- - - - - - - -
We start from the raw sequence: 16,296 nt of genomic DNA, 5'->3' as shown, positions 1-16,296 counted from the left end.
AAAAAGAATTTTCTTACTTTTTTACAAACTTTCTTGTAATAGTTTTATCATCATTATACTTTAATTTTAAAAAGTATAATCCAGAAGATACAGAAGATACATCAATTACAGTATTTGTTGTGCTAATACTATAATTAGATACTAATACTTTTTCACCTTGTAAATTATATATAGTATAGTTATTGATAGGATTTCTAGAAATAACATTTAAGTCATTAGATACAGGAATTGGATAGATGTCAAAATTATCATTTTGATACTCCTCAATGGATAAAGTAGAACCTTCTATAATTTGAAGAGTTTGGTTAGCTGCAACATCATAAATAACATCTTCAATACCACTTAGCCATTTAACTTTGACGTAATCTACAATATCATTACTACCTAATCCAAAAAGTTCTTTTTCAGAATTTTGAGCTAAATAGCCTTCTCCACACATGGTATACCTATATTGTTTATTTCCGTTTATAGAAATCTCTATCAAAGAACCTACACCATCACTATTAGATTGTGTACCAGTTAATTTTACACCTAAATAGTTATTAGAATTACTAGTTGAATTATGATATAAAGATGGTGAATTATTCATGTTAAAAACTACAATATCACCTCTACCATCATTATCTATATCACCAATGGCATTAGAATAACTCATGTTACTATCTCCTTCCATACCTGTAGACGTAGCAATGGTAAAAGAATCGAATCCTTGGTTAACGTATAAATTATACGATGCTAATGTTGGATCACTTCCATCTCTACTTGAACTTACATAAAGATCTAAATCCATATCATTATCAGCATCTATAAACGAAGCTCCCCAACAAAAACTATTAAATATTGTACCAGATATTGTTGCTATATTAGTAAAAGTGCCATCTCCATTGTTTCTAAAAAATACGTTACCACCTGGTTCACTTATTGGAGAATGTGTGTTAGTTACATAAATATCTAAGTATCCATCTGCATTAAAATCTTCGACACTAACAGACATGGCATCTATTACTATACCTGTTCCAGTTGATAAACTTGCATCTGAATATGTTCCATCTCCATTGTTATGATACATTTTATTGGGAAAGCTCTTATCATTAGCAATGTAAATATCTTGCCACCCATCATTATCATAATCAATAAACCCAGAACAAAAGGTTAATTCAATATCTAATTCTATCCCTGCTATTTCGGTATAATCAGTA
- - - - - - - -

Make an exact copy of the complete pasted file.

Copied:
We start from the raw sequence: 16,296 nt of genomic DNA, 5'->3' as shown, positions 1-16,296 counted from the left end.
AAAAAGAATTTTCTTACTTTTTTACAAACTTTCTTGTAATAGTTTTATCATCATTATACTTTAATTTTAAAAAGTATAATCCAGAAGATACAGAAGATACATCAATTACAGTATTTGTTGTGCTAATACTATAATTAGATACTAATACTTTTTCACCTTGTAAATTATATATAGTATAGTTATTGATAGGATTTCTAGAAATAACATTTAAGTCATTAGATACAGGAATTGGATAGATGTCAAAATTATCATTTTGATACTCCTCAATGGATAAAGTAGAACCTTCTATAATTTGAAGAGTTTGGTTAGCTGCAACATCATAAATAACATCTTCAATACCACTTAGCCATTTAACTTTGACGTAATCTACAATATCATTACTACCTAATCCAAAAAGTTCTTTTTCAGAATTTTGAGCTAAATAGCCTTCTCCACACATGGTATACCTATATTGTTTATTTCCGTTTATAGAAATCTCTATCAAAGAACCTACACCATCACTATTAGATTGTGTACCAGTTAATTTTACACCTAAATAGTTATTAGAATTACTAGTTGAATTATGATATAAAGATGGTGAATTATTCATGTTAAAAACTACAATATCACCTCTACCATCATTATCTATATCACCAATGGCATTAGAATAACTCATGTTACTATCTCCTTCCATACCTGTAGACGTAGCAATGGTAAAAGAATCGAATCCTTGGTTAACGTATAAATTATACGATGCTAATGTTGGATCACTTCCATCTCTACTTGAACTTACATAAAGATCTAAATCCATATCATTATCAGCATCTATAAACGAAGCTCCCCAACAAAAACTATTAAATATTGTACCAGATATTGTTGCTATATTAGTAAAAGTGCCATCTCCATTGTTTCTAAAAAATACGTTACCACCTGGTTCACTTATTGGAGAATGTGTGTTAGTTACATAAATATCTAAGTATCCATCTGCATTAAAATCTTCGACACTAACAGACATGGCATCTATTACTATACCTGTTCCAGTTGATAAACTTGCATCTGAATATGTTCCATCTCCATTGTTATGATACATTTTATTGGGAAAGCTCTTATCATTAGCAATGTAAATATCTTGCCACCCATCATTATCATAATCAATAAACCCAGAACAAAAGGTTAATTCAATATCTAATTCTATCCCTGCTATTTCGGTATAATCAGTA